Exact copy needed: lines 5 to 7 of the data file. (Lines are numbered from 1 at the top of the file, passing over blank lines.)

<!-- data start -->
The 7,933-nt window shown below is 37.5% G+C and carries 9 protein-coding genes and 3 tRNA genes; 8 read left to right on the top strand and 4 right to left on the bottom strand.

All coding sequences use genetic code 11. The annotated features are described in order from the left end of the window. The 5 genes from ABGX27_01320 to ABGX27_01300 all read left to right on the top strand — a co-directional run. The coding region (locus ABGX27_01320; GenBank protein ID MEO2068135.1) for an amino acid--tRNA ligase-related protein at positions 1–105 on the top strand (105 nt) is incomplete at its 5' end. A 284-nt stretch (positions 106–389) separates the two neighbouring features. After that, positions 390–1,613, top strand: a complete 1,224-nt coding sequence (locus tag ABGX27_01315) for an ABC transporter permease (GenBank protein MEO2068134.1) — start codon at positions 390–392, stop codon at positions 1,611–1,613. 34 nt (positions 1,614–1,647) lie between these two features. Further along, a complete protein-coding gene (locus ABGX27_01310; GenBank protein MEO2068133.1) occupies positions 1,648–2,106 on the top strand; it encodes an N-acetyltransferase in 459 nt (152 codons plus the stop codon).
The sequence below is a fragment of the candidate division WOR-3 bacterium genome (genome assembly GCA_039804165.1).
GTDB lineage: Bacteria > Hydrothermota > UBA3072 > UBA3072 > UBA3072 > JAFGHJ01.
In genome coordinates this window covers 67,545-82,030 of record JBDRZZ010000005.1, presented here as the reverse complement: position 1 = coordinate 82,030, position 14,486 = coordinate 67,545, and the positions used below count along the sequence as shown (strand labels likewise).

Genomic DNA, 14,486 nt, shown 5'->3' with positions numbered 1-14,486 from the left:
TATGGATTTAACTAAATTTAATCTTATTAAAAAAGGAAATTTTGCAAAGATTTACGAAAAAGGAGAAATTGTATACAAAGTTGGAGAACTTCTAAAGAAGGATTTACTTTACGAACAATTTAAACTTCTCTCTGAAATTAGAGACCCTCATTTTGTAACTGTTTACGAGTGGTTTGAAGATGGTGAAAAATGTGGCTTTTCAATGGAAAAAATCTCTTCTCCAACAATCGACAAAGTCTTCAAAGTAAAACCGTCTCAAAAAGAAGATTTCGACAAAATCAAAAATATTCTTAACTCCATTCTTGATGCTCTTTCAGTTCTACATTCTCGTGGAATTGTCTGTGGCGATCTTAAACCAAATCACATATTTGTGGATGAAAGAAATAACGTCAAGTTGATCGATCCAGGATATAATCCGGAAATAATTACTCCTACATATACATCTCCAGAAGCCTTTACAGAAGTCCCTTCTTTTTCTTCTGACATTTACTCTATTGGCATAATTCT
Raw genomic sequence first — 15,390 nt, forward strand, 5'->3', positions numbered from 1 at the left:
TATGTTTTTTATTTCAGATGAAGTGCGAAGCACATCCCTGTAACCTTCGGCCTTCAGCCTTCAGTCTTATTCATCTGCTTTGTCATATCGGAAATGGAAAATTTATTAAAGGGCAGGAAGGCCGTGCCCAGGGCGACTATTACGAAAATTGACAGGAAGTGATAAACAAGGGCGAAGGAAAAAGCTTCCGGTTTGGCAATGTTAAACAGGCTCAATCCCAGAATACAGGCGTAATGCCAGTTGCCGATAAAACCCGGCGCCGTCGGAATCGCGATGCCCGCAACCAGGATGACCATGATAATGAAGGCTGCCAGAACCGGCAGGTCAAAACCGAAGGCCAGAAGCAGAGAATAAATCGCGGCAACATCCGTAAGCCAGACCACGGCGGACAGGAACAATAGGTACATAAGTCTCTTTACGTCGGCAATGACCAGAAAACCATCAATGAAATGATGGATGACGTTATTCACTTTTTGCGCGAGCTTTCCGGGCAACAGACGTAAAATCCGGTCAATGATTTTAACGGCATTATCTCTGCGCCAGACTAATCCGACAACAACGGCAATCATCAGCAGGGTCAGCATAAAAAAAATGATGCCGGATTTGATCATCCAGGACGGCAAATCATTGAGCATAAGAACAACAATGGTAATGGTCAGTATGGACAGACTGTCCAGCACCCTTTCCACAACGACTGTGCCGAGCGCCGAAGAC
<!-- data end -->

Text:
In genome coordinates this window covers 67,545-82,030 of record JBDRZZ010000005.1, presented here as the reverse complement: position 1 = coordinate 82,030, position 14,486 = coordinate 67,545, and the positions used below count along the sequence as shown (strand labels likewise).

Genomic DNA, 14,486 nt, shown 5'->3' with positions numbered 1-14,486 from the left:
TATGGATTTAACTAAATTTAATCTTATTAAAAAAGGAAATTTTGCAAAGATTTACGAAAAAGGAGAAATTGTATACAAAGTTGGAGAACTTCTAAAGAAGGATTTACTTTACGAACAATTTAAACTTCTCTCTGAAATTAGAGACCCTCATTTTGTAACTGTTTACGAGTGGTTTGAAGATGGTGAAAAATGTGGCTTTTCAATGGAAAAAATCTCTTCTCCAACAATCGACAAAGTCTTCAAAGTAAAACCGTCTCAAAAAGAAGATTTCGACAAAATCAAAAATATTCTTAACTCCATTCTTGATGCTCTTTCAGTTCTACATTCTCGTGGAATTGTCTGTGGCGATCTTAAACCAAATCACATATTTGTGGATGAAAGAAATAACGTCAAGTTGATCGATCCAGGATATAATCCGGAAATAATTACTCCTACATATACATCTCCAGAAGCCTTTACAGAAGTCCCTTCTTTTTCTTCTGACATTTACTCTATTGGCATAATTCT